At both visits, participants completed both a self-administered and an interviewer-administered questionnaire. All interviews were conducted by a trained nurse examiner at the time of clinic examination. Information collected included (1) demographic characteristics, (2) lifestyle and habits, (3) current and previous medical conditions, (4) current medications, (5) participation in recreational physical activities, (6) personal fracture history, (7) family history of fracture, and (8) health-related quality of life measures. In addition, at the baseline visit only, participants completed the 1998 version of the Block Food Frequency Questionnaire.(18)
Anthropometric data obtained at each clinic examination included (1) measurement of weight without shoes and outer clothing using a standard balance beam scale and recorded to the nearest 0.1 kg, and (2) height without shoes using a Harpenden stadiometer recorded to the nearest centimeter. Participants' medications were also reviewed.
Student's t-tests and Pearson's χ2 tests of significance were computed to determine differences in demographic and clinical characteristics of men by race who returned for the first follow-up visit and those who did not to evaluate the potential for bias related to attrition.
Primary statistical analyses were performed on data available from men that participated in both the baseline visit (visit 1) and the first follow-up visit (visit 2) and were not taking medications that can be used to treat low bone mass and/or osteoporosis at either visit. Student's t-tests and Pearson's χ2 tests of significance were computed to determine differences in demographic and clinical characteristics of these men by race. Statistical significance was inferred when p ⩽ 0.05.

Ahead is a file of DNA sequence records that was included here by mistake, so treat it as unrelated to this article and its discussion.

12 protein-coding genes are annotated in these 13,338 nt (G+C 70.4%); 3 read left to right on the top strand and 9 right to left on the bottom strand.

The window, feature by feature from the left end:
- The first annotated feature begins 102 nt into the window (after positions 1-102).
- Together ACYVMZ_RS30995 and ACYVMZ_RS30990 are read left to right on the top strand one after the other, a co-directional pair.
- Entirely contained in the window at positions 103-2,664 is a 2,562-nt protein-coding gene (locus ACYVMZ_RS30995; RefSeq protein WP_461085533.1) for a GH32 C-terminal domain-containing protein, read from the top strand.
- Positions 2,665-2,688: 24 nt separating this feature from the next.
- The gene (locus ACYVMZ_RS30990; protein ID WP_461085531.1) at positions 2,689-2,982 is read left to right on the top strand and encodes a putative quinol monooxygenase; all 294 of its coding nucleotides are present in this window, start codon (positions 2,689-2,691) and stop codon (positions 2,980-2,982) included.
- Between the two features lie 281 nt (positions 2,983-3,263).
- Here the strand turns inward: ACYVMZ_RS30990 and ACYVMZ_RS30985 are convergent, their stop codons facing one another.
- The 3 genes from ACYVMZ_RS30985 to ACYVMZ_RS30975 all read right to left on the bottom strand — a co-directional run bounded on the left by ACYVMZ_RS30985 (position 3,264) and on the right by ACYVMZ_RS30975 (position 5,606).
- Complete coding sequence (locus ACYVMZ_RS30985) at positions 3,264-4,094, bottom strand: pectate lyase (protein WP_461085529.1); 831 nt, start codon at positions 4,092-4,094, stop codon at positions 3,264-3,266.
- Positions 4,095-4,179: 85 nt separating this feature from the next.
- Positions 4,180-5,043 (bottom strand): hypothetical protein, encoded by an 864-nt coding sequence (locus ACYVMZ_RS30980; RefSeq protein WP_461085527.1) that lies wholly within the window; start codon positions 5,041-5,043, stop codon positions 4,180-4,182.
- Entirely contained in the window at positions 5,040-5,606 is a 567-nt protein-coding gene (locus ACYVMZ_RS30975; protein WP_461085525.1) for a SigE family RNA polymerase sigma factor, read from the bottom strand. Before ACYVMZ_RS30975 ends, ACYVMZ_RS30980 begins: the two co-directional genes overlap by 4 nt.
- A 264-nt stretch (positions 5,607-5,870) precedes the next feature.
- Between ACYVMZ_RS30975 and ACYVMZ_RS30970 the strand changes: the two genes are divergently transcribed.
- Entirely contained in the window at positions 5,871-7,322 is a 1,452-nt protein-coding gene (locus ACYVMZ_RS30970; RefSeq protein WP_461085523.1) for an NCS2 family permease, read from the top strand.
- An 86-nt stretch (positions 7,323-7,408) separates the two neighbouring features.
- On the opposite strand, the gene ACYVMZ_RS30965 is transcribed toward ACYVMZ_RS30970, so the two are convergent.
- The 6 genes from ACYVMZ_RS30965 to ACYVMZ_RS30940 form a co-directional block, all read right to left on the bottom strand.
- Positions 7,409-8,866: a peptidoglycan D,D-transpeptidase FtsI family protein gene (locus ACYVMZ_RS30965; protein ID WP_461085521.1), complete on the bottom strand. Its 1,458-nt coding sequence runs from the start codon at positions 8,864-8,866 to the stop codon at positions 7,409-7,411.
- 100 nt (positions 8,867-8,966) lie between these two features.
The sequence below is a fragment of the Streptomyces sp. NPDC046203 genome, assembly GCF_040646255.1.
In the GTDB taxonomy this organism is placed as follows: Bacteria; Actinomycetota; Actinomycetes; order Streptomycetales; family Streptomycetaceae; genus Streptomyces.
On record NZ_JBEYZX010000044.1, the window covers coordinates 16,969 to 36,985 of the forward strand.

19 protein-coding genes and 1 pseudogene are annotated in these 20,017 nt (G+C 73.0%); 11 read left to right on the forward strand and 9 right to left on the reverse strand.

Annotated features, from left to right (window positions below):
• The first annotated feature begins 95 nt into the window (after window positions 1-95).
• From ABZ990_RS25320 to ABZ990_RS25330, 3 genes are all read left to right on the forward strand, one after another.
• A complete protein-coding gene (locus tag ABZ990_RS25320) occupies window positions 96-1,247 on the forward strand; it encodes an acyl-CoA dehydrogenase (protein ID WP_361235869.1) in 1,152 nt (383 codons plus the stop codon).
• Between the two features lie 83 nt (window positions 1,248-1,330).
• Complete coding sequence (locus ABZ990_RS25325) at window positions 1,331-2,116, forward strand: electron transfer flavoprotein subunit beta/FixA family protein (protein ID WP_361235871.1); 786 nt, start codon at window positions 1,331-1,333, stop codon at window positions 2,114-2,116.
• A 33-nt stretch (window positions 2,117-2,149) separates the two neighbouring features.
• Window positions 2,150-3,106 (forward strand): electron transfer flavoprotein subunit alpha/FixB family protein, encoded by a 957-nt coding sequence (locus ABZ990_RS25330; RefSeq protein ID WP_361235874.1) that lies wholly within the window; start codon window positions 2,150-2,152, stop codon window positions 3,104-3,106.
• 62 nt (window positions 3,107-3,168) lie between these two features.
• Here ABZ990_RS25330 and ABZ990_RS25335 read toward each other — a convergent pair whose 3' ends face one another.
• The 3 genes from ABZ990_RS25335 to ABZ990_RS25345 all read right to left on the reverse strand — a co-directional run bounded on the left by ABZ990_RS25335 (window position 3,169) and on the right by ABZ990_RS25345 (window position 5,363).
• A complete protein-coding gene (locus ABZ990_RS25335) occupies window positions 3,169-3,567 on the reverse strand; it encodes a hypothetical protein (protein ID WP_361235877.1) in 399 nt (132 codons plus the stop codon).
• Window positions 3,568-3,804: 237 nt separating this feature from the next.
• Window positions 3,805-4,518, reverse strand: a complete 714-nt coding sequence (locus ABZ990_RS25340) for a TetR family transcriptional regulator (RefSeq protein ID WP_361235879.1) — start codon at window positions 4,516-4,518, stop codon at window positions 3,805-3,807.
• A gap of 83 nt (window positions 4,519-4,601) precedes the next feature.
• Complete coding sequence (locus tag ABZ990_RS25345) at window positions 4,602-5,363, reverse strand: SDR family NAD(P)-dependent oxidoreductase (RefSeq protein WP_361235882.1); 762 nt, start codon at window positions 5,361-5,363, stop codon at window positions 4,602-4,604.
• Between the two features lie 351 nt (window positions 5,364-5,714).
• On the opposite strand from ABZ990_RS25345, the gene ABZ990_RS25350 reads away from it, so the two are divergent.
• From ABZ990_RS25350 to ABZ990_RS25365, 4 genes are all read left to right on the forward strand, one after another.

Change in BMD and BMAD between the baseline and follow-up visit was quantified in the following manner: (1) absolute change in BMD and BMAD in g/cm2 and g/cm3, respectively, per year and (2) percent change in BMD and BMAD in g/cm2 and g/cm3, respectively, per year.
Simple linear regression analyses were performed to examine the association between race, age, baseline weight, weight change between visits, current smoking, and baseline BMD or BMAD and the absolute and percent change in BMD and BMAD, respectively. Multiple variable linear regression analyses were performed to identify factors associated with percent change in BMD and BMAD. All variables examined in the univariate analyses were included in the initial multiple variable models. A backward, stepwise elimination procedure was used, and main effects were retained in the models when they were associated with the outcome or when their interaction term with race was associated with the outcome with p < 0.10. All statistical analyses were performed using Stata 7 Special Edition software (Stata Corp., College Station, TX, USA).
The mean time between the baseline and first follow-up visit was 18.8 ± 6.5 (SD) months. White men were significantly more likely to complete both visits than black men: 415 (82.5%) of 503 versus 127 (66.5%) of 191 (p < 0.05). The white men who participated in both visits were on average younger and slightly taller at baseline; among the black men, those who participated in both visits were on average slightly taller and had higher quadriceps strength at baseline (Table 2). There were no significant differences in femoral neck or total hip BMD or femoral neck BMAD at baseline between those who participated in both visits compared with those who only the completed the baseline visit among the race-specific groups.